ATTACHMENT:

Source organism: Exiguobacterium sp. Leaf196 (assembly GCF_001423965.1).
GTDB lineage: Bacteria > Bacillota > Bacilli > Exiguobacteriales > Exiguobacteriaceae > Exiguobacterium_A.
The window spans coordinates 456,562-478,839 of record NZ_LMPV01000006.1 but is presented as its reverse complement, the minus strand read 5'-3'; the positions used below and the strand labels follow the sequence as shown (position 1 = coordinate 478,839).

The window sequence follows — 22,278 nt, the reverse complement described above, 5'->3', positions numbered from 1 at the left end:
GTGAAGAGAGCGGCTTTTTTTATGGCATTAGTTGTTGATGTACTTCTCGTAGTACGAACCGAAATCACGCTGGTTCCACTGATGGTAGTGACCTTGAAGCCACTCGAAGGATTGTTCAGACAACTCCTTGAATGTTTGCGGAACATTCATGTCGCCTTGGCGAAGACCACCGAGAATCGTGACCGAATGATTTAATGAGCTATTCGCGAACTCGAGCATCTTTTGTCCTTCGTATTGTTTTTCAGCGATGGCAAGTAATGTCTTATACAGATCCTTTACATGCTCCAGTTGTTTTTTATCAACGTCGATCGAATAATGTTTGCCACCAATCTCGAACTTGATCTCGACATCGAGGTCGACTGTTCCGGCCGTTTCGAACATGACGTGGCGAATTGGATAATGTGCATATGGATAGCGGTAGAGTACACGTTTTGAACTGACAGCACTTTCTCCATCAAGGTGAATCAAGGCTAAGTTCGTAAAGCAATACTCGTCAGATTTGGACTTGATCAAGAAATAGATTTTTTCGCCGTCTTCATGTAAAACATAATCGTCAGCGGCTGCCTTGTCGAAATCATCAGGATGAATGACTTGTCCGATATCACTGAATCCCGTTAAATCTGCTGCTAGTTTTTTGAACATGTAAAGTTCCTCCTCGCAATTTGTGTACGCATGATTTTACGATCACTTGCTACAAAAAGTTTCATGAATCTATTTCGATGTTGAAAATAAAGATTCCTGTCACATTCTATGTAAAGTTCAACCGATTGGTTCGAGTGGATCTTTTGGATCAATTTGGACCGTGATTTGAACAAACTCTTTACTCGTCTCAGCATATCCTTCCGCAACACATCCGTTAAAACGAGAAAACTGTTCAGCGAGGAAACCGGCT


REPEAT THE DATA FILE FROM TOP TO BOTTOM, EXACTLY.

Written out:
Source organism: Exiguobacterium sp. Leaf196 (assembly GCF_001423965.1).
GTDB lineage: Bacteria > Bacillota > Bacilli > Exiguobacteriales > Exiguobacteriaceae > Exiguobacterium_A.
The window spans coordinates 456,562-478,839 of record NZ_LMPV01000006.1 but is presented as its reverse complement, the minus strand read 5'-3'; the positions used below and the strand labels follow the sequence as shown (position 1 = coordinate 478,839).

The window sequence follows — 22,278 nt, the reverse complement described above, 5'->3', positions numbered from 1 at the left end:
GTGAAGAGAGCGGCTTTTTTTATGGCATTAGTTGTTGATGTACTTCTCGTAGTACGAACCGAAATCACGCTGGTTCCACTGATGGTAGTGACCTTGAAGCCACTCGAAGGATTGTTCAGACAACTCCTTGAATGTTTGCGGAACATTCATGTCGCCTTGGCGAAGACCACCGAGAATCGTGACCGAATGATTTAATGAGCTATTCGCGAACTCGAGCATCTTTTGTCCTTCGTATTGTTTTTCAGCGATGGCAAGTAATGTCTTATACAGATCCTTTACATGCTCCAGTTGTTTTTTATCAACGTCGATCGAATAATGTTTGCCACCAATCTCGAACTTGATCTCGACATCGAGGTCGACTGTTCCGGCCGTTTCGAACATGACGTGGCGAATTGGATAATGTGCATATGGATAGCGGTAGAGTACACGTTTTGAACTGACAGCACTTTCTCCATCAAGGTGAATCAAGGCTAAGTTCGTAAAGCAATACTCGTCAGATTTGGACTTGATCAAGAAATAGATTTTTTCGCCGTCTTCATGTAAAACATAATCGTCAGCGGCTGCCTTGTCGAAATCATCAGGATGAATGACTTGTCCGATATCACTGAATCCCGTTAAATCTGCTGCTAGTTTTTTGAACATGTAAAGTTCCTCCTCGCAATTTGTGTACGCATGATTTTACGATCACTTGCTACAAAAAGTTTCATGAATCTATTTCGATGTTGAAAATAAAGATTCCTGTCACATTCTATGTAAAGTTCAACCGATTGGTTCGAGTGGATCTTTTGGATCAATTTGGACCGTGATTTGAACAAACTCTTTACTCGTCTCAGCATATCCTTCCGCAACACATCCGTTAAAACGAGAAAACTGTTCAGCGAGGAAACCGGCT